Being able to recognize how changes in the equations of a function could affect the shape of the function’s graph is a important component of BC’s Pre-Calculus 12 curriculum. The concept applies to all the different types of functions encountered in the course, and plays a role in helping students understand the shapes of different graphs.
This concept is challenging for students because it is easy to build misconceptions about the effect of changing certain variables in the equation. For example, adding a value of +k to a function f(x), would give an equation in the form of y=f(x)+k, and would translate the original graph k units up on the grid. On the other hand, replacing x with x+k, would give an equation of the form y=f(x+k), and would move the graph to the left, which is counter-intuitive because left is usually associated with negative numbers. This chapter has other similar concepts that could make it hard for students.
I have created a visual for a TGEM activity that could help students master the concepts in function transformation: https://magic.piktochart.com/output/23407439-etec-533-tgem-desmos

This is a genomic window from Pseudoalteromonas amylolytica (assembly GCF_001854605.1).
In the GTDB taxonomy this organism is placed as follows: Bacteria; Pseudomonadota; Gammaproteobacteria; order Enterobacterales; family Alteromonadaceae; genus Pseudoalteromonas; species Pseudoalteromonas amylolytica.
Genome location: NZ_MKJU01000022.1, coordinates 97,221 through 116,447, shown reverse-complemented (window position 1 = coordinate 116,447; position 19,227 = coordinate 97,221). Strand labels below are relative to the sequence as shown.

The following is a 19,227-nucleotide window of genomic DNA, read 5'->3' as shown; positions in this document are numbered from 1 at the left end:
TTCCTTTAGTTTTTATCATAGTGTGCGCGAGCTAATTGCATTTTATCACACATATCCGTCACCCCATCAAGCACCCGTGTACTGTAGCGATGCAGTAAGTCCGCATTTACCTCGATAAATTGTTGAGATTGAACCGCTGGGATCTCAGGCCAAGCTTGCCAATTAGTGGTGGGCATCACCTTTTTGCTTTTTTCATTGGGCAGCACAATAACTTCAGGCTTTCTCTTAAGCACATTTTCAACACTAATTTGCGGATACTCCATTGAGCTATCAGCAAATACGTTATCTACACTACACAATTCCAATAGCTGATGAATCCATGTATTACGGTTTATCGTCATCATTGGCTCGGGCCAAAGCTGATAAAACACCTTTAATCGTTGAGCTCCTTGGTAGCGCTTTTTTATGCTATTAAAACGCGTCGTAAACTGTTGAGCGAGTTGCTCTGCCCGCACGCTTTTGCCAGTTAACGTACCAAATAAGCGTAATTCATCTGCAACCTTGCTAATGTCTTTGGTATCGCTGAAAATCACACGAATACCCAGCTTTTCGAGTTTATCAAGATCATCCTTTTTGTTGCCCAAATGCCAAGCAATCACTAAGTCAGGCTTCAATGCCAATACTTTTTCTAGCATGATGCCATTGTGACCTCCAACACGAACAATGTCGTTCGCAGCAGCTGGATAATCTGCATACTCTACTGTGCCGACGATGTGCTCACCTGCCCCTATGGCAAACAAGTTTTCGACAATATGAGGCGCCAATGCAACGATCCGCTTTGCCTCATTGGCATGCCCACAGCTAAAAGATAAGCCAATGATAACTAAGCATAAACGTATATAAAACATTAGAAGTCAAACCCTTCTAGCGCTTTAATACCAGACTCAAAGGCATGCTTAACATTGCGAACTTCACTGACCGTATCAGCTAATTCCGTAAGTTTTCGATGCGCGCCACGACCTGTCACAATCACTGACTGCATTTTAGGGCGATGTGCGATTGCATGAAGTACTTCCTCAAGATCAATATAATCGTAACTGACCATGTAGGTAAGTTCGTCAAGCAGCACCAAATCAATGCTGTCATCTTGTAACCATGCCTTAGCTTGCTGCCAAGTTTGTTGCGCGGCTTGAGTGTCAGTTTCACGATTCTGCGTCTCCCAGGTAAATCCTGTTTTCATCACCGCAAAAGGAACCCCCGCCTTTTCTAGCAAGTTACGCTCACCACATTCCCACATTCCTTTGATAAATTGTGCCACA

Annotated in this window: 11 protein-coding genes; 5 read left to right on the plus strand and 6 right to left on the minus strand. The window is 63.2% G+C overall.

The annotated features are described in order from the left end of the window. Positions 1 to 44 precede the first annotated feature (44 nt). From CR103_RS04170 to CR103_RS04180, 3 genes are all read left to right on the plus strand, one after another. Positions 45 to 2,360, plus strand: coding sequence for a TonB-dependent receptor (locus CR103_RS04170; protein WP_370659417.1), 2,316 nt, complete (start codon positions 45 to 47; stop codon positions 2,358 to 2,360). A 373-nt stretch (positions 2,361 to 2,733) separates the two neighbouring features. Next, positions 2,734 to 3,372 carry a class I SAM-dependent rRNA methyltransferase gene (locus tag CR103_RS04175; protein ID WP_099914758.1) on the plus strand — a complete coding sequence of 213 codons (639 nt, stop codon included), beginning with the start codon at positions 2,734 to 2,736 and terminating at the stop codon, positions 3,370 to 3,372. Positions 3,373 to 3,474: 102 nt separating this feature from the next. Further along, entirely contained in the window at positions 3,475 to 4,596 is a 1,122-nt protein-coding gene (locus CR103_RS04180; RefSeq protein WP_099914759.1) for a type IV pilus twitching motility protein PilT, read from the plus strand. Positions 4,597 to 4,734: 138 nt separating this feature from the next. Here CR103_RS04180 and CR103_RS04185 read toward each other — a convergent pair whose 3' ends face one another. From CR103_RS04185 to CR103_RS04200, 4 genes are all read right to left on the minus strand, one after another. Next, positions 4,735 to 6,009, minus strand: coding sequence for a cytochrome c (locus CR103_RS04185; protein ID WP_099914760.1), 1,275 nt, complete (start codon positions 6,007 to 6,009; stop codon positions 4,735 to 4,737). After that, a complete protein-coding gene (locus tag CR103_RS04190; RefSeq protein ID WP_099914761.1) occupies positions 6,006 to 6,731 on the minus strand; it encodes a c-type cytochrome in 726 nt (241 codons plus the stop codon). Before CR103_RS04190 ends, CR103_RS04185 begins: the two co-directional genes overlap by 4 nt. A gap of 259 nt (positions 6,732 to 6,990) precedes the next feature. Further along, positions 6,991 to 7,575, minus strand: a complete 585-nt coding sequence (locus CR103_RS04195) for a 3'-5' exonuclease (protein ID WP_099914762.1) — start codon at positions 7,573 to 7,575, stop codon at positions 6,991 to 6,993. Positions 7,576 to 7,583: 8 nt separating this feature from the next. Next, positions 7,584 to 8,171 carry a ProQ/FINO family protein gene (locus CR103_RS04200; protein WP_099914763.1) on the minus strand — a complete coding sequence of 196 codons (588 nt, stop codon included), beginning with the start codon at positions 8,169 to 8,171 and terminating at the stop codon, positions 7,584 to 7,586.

1. Generate: The teacher will preview two different graphs of parabolas and ask students to note the differences between the shapes of the graphs, or where they are located on the coordinate plane. Afterwards, students will be given the equations that correspond to each graph and be asked to make predictions on how different numbers in the equation could affect the shape and position of the graph.
2. Evaluate: The teacher will provide the Desmos activity “What is My Transformation”. The activity serves as an evaluative exercise for students and will allow them to determine whether the predictions they have set in the beginning of the lesson were correct.
3. Modify: After working through the activity, the teacher will regather the class, and ask for students to provide some of the facts that they were able to establish about modifying the equation of a graph. The teacher will also ask students to name some of the misconceptions that they came up with, and be asked to explain what led them to these incorrect assumptions. The point of emphasis is to crowdsource a list of possible areas where students could make mistakes.